This, as a brief aside, is the reason that Green Lantern and the Flash compliment each other so well, and why each generation of these characters have formed a true bond. One is the symbol of Justice Universal. The other is the symbol of Justice Eternal.

3. The Legion of Super-Heroes: This is one of the first superhero comics I ever read, thanks to my Uncle Todd, and it remains one of my favorite. The concept has been rebooted and revamped several times over the years, but the core remains the same: a thousand years from now, a group of teenagers bands together, in the spirit of the heroes of old, to protect the universe from evil. It’s as simple as that. It’s also got some of the most diverse, most interesting characters in comics. The group has a fantastic history and, even more, looks to its own history as inspiration. Much like the legacy of the Flash, the Legion of Super-Heroes is about a promise… that even 1,000 years into the future, there will still be heroes, still be people ready to stand against the night, still be people willing to fight, to bleed, to die… to save the world.

2. Fantastic Four: I’ve tricked you by putting this here, you know. Because unlike the last eight items, the Fantastic Four aren’t really superheroes. They are superpowered beings who Reed Richards has cast as superheroes, to make them famous, to atone for his original mistake that stole their normal lives in the first place. No, the FF is much grander than a superhero. The Fantastic Four are explorers. Of what? Anything. Outer space. Inner space. Microspace. Cyberspace. The Negative Zone. The depths of the Amazon. The cold surface of the moon. The burning depths of the human heart. The Fantastic Four are a family, dedicated to plunging the boundaries of knowledge, to seeking out what’s out there beyond the realm of imagination. They are considered the first characters of the “Marvel Age” of comics, but age is not a factor for them. When the stories are written properly, the Fantastic Four is always, always about finding something new, something grand… something fantastic.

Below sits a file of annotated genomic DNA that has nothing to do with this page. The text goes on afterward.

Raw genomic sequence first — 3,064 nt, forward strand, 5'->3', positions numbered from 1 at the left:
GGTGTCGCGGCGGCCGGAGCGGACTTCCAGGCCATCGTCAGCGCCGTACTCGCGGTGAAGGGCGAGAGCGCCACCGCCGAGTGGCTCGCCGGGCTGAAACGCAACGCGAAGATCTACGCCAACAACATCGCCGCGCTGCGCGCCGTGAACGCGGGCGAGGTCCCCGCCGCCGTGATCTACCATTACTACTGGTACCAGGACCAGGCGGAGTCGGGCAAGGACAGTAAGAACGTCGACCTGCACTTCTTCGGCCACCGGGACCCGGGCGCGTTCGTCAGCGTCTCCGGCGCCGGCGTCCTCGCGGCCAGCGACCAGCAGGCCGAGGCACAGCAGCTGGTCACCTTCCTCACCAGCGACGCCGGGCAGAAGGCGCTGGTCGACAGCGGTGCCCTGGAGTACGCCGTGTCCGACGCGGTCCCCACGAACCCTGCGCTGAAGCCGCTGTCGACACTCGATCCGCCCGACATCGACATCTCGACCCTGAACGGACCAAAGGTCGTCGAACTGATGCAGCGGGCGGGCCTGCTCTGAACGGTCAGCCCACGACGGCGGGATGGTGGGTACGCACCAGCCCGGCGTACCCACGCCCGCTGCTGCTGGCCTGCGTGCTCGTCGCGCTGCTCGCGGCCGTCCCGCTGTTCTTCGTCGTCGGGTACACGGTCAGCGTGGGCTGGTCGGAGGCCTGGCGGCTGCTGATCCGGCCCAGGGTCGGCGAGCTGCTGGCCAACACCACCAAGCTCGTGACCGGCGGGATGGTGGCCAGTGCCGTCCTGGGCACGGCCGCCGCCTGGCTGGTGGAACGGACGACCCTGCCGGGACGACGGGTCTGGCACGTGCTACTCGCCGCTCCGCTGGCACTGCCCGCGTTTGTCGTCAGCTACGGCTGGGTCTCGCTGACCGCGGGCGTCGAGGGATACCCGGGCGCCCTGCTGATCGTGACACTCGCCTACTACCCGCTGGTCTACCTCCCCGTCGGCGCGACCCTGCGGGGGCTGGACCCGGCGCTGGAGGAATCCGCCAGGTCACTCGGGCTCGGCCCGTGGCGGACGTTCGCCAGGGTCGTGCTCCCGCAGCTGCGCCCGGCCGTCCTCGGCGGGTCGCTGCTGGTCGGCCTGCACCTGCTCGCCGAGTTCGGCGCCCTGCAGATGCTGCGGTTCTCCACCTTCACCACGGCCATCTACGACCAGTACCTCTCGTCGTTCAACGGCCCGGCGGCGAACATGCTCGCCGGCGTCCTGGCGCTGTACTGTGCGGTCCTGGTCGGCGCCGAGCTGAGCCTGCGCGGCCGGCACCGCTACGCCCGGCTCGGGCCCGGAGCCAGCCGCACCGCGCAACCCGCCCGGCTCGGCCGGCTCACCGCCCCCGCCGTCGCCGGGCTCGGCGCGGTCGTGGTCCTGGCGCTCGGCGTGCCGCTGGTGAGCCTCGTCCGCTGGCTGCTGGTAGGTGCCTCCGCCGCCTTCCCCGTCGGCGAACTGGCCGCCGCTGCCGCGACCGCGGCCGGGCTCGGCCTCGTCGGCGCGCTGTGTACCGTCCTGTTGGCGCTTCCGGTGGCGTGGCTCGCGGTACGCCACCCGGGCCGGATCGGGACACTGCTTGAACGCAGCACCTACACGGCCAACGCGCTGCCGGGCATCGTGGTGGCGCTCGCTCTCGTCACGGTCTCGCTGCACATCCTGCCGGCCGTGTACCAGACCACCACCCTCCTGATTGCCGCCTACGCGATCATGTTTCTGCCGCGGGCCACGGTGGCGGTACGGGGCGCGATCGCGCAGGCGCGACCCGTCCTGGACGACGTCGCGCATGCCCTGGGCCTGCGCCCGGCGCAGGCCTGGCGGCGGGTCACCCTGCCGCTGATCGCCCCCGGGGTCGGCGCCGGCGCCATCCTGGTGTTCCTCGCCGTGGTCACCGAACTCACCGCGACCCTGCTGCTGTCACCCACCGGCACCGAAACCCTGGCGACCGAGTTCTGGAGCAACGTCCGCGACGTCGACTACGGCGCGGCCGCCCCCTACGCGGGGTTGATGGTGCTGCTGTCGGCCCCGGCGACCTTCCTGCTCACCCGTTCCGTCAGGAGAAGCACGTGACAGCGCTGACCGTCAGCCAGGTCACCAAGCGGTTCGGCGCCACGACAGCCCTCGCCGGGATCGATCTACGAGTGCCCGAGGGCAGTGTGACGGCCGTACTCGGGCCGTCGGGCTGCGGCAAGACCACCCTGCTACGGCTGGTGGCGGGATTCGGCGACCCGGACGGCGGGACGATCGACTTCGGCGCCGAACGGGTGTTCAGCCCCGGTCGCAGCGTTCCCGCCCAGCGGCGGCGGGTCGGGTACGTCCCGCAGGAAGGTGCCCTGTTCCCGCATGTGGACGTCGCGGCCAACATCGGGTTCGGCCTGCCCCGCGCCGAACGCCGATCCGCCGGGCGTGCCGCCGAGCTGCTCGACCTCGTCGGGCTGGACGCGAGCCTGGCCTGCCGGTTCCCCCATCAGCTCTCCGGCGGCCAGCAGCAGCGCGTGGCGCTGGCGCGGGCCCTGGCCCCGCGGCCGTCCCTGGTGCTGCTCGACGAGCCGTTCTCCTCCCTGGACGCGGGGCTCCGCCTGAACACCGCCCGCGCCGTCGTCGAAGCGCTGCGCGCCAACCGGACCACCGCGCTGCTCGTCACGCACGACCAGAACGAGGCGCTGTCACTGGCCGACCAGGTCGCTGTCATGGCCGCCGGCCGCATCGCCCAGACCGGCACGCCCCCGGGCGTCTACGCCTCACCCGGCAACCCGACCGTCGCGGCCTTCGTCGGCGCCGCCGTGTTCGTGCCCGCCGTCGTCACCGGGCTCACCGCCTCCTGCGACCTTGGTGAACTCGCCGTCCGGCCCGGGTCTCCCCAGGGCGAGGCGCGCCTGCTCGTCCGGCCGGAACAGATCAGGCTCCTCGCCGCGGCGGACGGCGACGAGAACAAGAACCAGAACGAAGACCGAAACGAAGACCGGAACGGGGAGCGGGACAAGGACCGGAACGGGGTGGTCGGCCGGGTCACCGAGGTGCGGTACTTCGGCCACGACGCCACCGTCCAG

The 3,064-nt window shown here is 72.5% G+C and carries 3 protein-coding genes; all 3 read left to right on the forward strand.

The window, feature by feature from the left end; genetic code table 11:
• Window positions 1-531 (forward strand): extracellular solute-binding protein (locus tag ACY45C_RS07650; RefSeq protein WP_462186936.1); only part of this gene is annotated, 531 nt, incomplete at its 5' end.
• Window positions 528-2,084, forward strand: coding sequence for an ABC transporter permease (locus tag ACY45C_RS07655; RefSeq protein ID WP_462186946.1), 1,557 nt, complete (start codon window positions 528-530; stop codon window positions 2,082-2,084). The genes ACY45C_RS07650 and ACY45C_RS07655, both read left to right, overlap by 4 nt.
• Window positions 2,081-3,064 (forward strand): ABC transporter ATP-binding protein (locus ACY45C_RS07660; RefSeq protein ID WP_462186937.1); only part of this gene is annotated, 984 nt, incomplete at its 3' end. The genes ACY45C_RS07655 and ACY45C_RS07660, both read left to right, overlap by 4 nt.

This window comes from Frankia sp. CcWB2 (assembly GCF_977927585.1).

1. Superman: He was the first. He remains the greatest. Superman is an incredible tale on many levels. He’s an immigrant. He’s an orphan. He’s an endangered species. He’s an exile. And yet he still found a way to become the greatest hero in the world. I get riled when I hear people call Superman perfect, because that doesn’t sound like they really understand the character, that they’ve only seen the work of poor writers. He struggles against being alone, against his urge to use his power for his own ends, against the ability to become a conqueror and shape the world as he sees fit. His true power comes not from the distant Krypton, but from the heart of America, from Kansas. By raising the most powerful child in the world, Jonathan and Martha Kent are heroes in their own right, giving the world a protector who very easily could have become a despot. The “super” part of his name is not the important part. Far more importantly, he is a man, a man with a good heart and a gentle soul, an iron will and an endless reservoir of courage. He is the most human of us all. He is the human we all wish we could be.

So there you have it. Not just one, not just ten, but twenty of the greatest concepts ever put forth in comics. Not necessarily the most famous or the most popular, but the ones that speak to me more than any other, the ones I love even through the lean years — the Superman Red/Superman Blue fiascos, the spider-clones, the “Ninja Force” nonsense and even in the face of those Bad Writers Who Shall Not Be Named. Because even when these concepts are mishandled, there’s no writer on Earth bad enough to destroy what makes their core work. Even in the bad times, it is only a matter of time until a good writer (I’m looking at you, Gail Simone) finds that core, polishes it, returns it to the light and makes their stories great again.

FAVORITE OF THE WEEK: January 26, 2005

Two months in and Mark Waid and Barry Kitson’s new Legion of Super-Heroes has twice won my “favorite of the week” honor. In issue #2 Brainiac 5 leads a team of Legionnaires to Dream Girl’s homeworld of Naltor, where the youths of the planet have lost their ability to sleep and, with that, their precognitive abilities. It’s part sci-fi mystery, part superhero romp and part political drama. It’s great. Waid has frequently won “Favorite of the Week” for his Fantastic Four work – with that ending, it looks like he’s going to keep that distinction on a regular basis here with Legion.